Capecitabine is one of the most widely studied drugs in the neoadjuvant and postoperative adjuvant setting of TNBC. Recently, several randomized clinical trials (RCTs) have evaluated the clinical value of combined treatment with capecitabine for TNBC, but the outcomes of these studies were still controversial [14,15,16,17,18,19,20,21,22]. Seven meta-analyses summarizing the role of capecitabine in breast cancer adjuvant and neoadjuvant chemotherapy have been performed, six of which included all subtypes of patients, not just TNBC patients [13, 23,24,25,26,27,28]. Some meta-analyses estimated disease-free survival (DFS) of TNBC in a subgroup, and only three reported overall survival (OS) [13, 26, 28], but the DFS and OS of TNBC results were controversial. Although a meta-analysis was recently performed to investigate the role of capecitabine in early-stage TNBC [13], it included only seven studies; it appeared that most of the participants in the research by Zhang et al. were hormone receptor- and/or HER-2-positive, while the meta-analysis dealt with all patients having TNBC. In addition, none of the meta-analyses mentioned above included the latest data of two studies (CBCSG-010 and CIBOMA) that particularly focused only on TNBC, and also did not distinguish neoadjuvant chemotherapy from adjuvant chemotherapy as it appeared that patients could not benefit from the addition of capecitabine to neoadjuvant chemotherapy [29]. Our meta-analysis enlarges the sample size and refines the subgroup analysis possible to make the conclusion more robust.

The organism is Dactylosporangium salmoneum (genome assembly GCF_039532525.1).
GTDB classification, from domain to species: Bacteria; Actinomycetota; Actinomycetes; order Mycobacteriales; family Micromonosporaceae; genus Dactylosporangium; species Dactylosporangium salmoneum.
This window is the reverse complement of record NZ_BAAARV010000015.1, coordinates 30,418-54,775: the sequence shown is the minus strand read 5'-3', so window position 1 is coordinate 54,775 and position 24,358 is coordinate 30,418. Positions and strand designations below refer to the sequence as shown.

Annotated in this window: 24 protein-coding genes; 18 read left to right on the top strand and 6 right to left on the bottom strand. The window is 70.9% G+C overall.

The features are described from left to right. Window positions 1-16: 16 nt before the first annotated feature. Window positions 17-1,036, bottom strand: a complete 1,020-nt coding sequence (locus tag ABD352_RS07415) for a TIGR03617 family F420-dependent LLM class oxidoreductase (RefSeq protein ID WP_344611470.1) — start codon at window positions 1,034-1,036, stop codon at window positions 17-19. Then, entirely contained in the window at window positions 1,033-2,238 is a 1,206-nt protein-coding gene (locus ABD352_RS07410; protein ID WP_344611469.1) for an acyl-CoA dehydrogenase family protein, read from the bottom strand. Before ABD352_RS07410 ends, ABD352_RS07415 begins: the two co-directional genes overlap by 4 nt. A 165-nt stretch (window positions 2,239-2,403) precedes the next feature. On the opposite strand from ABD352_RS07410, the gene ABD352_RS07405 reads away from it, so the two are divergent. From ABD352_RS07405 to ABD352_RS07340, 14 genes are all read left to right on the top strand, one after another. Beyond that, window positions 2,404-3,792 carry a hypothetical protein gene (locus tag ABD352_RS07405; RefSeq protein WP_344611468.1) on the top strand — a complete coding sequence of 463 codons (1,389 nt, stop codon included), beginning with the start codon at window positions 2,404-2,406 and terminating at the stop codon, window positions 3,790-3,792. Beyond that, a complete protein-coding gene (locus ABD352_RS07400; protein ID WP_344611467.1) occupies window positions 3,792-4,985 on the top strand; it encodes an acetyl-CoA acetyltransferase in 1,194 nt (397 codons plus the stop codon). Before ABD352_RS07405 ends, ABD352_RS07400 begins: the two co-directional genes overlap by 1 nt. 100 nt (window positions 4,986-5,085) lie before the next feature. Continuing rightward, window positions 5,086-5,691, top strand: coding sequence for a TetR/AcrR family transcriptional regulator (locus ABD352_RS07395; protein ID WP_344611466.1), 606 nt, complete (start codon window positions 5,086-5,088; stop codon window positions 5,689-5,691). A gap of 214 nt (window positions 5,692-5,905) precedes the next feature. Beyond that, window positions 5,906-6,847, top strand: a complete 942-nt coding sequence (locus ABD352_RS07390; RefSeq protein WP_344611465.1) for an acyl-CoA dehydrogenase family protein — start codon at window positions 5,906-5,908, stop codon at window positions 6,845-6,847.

To further clarify the role of capecitabine in TNBC, in the present study, we conducted a meta-analysis to investigate the effect of capecitabine as neoadjuvant and adjuvant chemotherapy on survival in TNBC patients.

Methods

This analysis was based on the Preferred Reporting Items for Systematic Reviews and Meta-Analyses (PRISMA) guidelines [30].

Search criteria

Randomized controlled trials (RCTs) were identified using a computerized search of the databases PubMed and Embase (up to December 2019), using the MeSH terms “breast cancer,” “breast neoplasms,” “triple-negative breast cancer,” “triple-negative breast neoplasms,” “capecitabine,” “Xeloda,” “neoadjuvant chemotherapy,” and “adjuvant chemotherapy.” The search was limited to articles written in English. We also searched the proceedings of the last 10 years of annual meetings at the American Society of Clinical Oncology, European Society for Medical Oncology, and San Antonio Breast Cancer Symposium, including relevant unpublished studies. We used the following criteria: (i) phase II or III RCTs; (ii) TNBC patients who received neoadjuvant or adjuvant chemotherapy including capecitabine in the experimental arm and chemotherapy without capecitabine in the control arm; and (iii) studies reporting DFS and/or OS risk ratios. We excluded those with no reported hazard ratios (HRs) of 95% confidence intervals (CI) for DFS or recurrence-free survival (RFS) and OS in TNBC, as well as non-RCT, meta-analysis, and retrospective studies.